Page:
Discover more from Foundation Father
12-Year-Olds Are More Capable Than We Think
We just don't demand enough from them.
Watching Master and Commander, I was struck by the youth aboard the British ship and the expectations put upon them. Back during the Napoleonic era, it was not uncommon. Boys as young as 12 were given heavy responsibilities, and sometimes even command, during dangerous, life-threatening situations.
Not only that, but older men would obey their commands and follow their leadership. Indeed, Sir Francis Drake was such a boy who saved the day back in 1578. Boys who planned to enter the Navy started their training early, and the better they were, the faster they got to sea.
Two of Jane Austen's brothers attended the Portsmouth Academy. Francis Austen enrolled there in 1786 at the age of eleven, and he was a model student, going to sea two years later. His brother, Charles, who was sent to the Academy in 1791 was not so assiduous in his studies, and he did not leave the Academy until he had served the full term of his work there, in 1794 when he was sent aboard HMS Daedelus. Both of Austen's brothers would in due time become admirals.
What kind of culture raises boys to be this capable? The answer is simple. Any culture that takes boys seriously, that sees them as future men.
Our current culture does not see boys this way. Mostly, it sees them as a nuisance. As defective girls. We don’t expect anything from them. In fact, we have this whole category of “teenager” that we have made up where we expect them to rebel, be lazy, and fail to live up to their potential. Our boys have certainly risen to this lack of a challenge. Fewer and fewer teenagers are getting their driver’s licenses, which used to be a symbol of freedom and responsibility.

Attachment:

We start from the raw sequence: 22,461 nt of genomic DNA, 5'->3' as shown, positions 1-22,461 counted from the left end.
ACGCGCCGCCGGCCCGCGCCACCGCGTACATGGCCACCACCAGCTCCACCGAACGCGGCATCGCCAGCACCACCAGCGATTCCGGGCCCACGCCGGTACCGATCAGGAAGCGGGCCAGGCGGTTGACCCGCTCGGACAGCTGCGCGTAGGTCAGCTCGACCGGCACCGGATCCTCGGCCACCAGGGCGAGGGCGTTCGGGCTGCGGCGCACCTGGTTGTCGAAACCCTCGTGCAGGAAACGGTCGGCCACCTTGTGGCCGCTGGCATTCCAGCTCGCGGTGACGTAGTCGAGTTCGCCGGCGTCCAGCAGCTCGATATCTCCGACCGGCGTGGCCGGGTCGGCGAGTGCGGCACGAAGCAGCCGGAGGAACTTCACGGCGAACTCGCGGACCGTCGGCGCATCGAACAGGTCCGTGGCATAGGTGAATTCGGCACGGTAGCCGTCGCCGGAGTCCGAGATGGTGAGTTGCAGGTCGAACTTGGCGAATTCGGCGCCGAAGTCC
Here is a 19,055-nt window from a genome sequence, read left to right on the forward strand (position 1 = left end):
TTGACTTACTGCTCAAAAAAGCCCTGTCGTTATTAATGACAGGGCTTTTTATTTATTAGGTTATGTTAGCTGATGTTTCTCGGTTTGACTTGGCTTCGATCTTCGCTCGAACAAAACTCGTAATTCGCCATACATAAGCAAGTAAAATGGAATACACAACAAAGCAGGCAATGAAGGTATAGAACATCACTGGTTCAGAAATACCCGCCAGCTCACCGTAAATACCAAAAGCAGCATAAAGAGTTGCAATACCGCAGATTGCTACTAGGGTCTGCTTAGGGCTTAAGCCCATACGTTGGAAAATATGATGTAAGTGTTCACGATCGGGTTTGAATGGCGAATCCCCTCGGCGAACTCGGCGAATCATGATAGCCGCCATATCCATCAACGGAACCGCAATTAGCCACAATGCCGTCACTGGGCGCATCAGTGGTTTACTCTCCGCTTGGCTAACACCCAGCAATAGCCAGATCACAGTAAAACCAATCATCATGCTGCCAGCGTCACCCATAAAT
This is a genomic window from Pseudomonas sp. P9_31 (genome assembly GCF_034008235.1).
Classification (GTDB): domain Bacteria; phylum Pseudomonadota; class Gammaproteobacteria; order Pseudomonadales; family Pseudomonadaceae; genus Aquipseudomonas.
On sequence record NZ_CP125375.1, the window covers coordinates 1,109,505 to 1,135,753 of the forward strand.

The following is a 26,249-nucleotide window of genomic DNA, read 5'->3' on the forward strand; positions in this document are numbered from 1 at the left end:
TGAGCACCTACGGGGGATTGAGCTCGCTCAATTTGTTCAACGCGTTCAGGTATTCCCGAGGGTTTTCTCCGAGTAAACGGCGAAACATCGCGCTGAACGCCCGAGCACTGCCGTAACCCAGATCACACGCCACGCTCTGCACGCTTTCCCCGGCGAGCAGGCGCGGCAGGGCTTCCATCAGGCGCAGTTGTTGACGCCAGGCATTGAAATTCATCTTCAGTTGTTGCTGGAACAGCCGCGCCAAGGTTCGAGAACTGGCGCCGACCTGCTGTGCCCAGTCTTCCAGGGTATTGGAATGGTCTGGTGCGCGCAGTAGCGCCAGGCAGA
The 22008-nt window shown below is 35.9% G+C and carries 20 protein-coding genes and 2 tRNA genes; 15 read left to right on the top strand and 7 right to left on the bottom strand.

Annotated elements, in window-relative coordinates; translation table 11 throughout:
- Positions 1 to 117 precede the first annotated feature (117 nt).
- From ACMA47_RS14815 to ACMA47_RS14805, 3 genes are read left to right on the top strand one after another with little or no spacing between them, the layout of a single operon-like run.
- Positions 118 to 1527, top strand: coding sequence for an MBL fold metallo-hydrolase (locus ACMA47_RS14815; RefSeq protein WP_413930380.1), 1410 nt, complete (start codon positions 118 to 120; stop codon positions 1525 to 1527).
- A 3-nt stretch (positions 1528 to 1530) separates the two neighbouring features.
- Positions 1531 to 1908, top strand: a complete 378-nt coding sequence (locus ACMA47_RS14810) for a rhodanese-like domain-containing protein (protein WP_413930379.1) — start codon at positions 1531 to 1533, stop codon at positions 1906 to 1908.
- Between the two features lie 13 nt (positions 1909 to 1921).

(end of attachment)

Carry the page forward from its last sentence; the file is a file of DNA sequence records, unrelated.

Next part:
Honing a boy’s strength and drive is certainly hard work, but it can be done. It has been done in the past, and it can be done again. Demand more of them. Ask more of them. Have appropriate expectations. Consider coming up with a rite of passage so your sons know when additional responsibilities will be laid upon their shoulders.
I know a 14-year-old kid who started a non-profit for foster kids. I know another one who started his own lawn care business. Many children raise their own pigs and sell them at a market. I once worked for a few guys who had started their tech company when they were 16 years old.
Boys can become as capable as we train them to be.
Foundation Father is a reader-supported publication. To receive new posts and support my work, consider becoming a free or paid subscriber.